This concept is not at all “breaking” news when it comes to strategic planning. The Management Enhancement Review issued in May of 2018, blasted the Borough for this very issue. It's sad that it took a study to note a basic management concept, but it did, and to date it does not appear like much action has been taken on this strategic planning effort. If there was any work to develop this plan it should have been the first exhibit when introducing the budget.
In previous meetings I have heard Councilman Michael Ballard describe a five-year budget plan that has not been shared; if there is also a confidential strategic plan this is not right and truly not transparent to the Borough residents and businesses. A quote from a Borough employee says it all about this point, “We are all out of sync. I don’t know what the goals and objectives of the Mayor and Council are.” This quote is directly from the management review and quite disturbing to validate this point.
Public works seem to be a large wasteful expenditure by the Borough. Let's be clear that I am not classifying the water and sewer authority operation which can easily be confused in this discussion.
Since garbage, recycling, and bulk pick-up has been implemented over the past few years, I have continually questioned the body of work performed by our public works department. I have yet to ever receive a clear answer on what the public works department is doing every day. There are obvious tasks such as snow removal, brush pick-up, and janitorial services. It now seems the Borough wants to institute an aggressive street cleaning effort with alternate side of the street parking and occasionally I see the street sweeper out around the Borough not sweeping the streets so efficiently.
These points back up a perspective of a lack of a plan or even a full understanding of what the Borough does on a day-to-day basis. Many public works operations can be effectively outsourced, of which they are doing with garbage collection and landscaping services and save on tax dollars along with future liabilities in retiree benefit costs and so on. These conversations should be happening, and decisions should be made to make our Borough more efficient with tax dollars and provide a greater service to our residents and businesses. All of these matters should be address in strategic planning with goals and objects in the forefront.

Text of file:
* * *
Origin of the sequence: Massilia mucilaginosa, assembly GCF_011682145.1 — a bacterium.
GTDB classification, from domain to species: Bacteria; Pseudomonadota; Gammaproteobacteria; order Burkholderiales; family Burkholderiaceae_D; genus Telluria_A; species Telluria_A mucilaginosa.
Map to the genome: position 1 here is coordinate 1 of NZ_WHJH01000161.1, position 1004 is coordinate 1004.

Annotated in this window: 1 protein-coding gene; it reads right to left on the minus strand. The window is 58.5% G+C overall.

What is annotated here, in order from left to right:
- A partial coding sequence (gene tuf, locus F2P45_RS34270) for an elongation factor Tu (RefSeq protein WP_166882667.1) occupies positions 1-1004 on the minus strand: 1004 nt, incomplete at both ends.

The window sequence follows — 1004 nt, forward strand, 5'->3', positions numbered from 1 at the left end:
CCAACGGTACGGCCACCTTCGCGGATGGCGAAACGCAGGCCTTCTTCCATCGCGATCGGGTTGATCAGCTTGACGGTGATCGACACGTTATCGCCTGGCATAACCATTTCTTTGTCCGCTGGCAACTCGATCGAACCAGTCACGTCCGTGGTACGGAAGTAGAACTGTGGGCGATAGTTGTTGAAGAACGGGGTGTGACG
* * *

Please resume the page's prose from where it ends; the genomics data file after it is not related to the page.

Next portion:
Where is it a priority in the strategic plan, that does not seem to exist, that street sweeping, and alternate side of the street parking became such a priority? Not only a priority but increasing the frequency of this task when it is performed, in my opinion, at a substandard level now. Aside from understanding how this became a priority, what would the enforcement mechanism be to ensure the streets are prepared to clean, equipment availability, adherence to schedules, risks/liabilities with an increased number of accidents with equipment and so on? Unfortunately, I think none of these points have been addressed in the development of this plan.
Red Bank has a problem and I hope to bring this more attention; more residents and businesses need to get involved and educate themselves.
Red Bank's Mayor, Council members, and Business Administrator are betting that you won't educate yourselves and challenge the status quo. Over the past three years, I am only one of two residents that have challenged the Borough budget. I understand that, at times, tax rates may have to increase, but it should not occur a non-transparent process.
The budget process of planning and development should be open to the public and have a mechanism for greater input. Moreover, the establishment of a strategic plan, to be developed through public hearings, needs to happen as soon as possible. It is imperative the Borough let its residents and business owners know what is in the plan and what our future challenges may be. This is truly the roadmap to a commitment of a culture of performance, customer satisfaction and borough staff adhering to the highest values.
My goal and want as a Borough resident are to see fairness and true transparency and to never see quotes from Borough employees such as, "Important issues here have been ignored for much too long."
If the Mayor and Council are not looking to change then maybe it's time to let your dissatisfaction known in the voting booth and make them change.
Thomas R. Wieczerzak, Red Bank, NJ
To read The Management Enhancement Review, click HERE.
To read the TAPinto article on the Borough council meeting that approved the budget, including the breakout of the overall dollar figures, click HERE.